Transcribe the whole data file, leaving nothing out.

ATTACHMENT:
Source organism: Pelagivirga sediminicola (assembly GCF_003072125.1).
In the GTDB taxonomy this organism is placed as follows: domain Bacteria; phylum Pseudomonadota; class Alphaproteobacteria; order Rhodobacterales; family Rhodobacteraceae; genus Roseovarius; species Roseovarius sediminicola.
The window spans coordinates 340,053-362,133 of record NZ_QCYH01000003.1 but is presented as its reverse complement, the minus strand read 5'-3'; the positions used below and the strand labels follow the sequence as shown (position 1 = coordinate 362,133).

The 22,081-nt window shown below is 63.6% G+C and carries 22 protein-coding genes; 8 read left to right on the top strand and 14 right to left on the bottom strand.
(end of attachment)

Source organism: Pelagivirga sediminicola (assembly GCF_003072125.1).
In the GTDB taxonomy this organism is placed as follows: domain Bacteria; phylum Pseudomonadota; class Alphaproteobacteria; order Rhodobacterales; family Rhodobacteraceae; genus Roseovarius; species Roseovarius sediminicola.
The window spans coordinates 340,053-362,133 of record NZ_QCYH01000003.1 but is presented as its reverse complement, the minus strand read 5'-3'; the positions used below and the strand labels follow the sequence as shown (position 1 = coordinate 362,133).

The 22,081-nt window shown below is 63.6% G+C and carries 22 protein-coding genes; 8 read left to right on the top strand and 14 right to left on the bottom strand.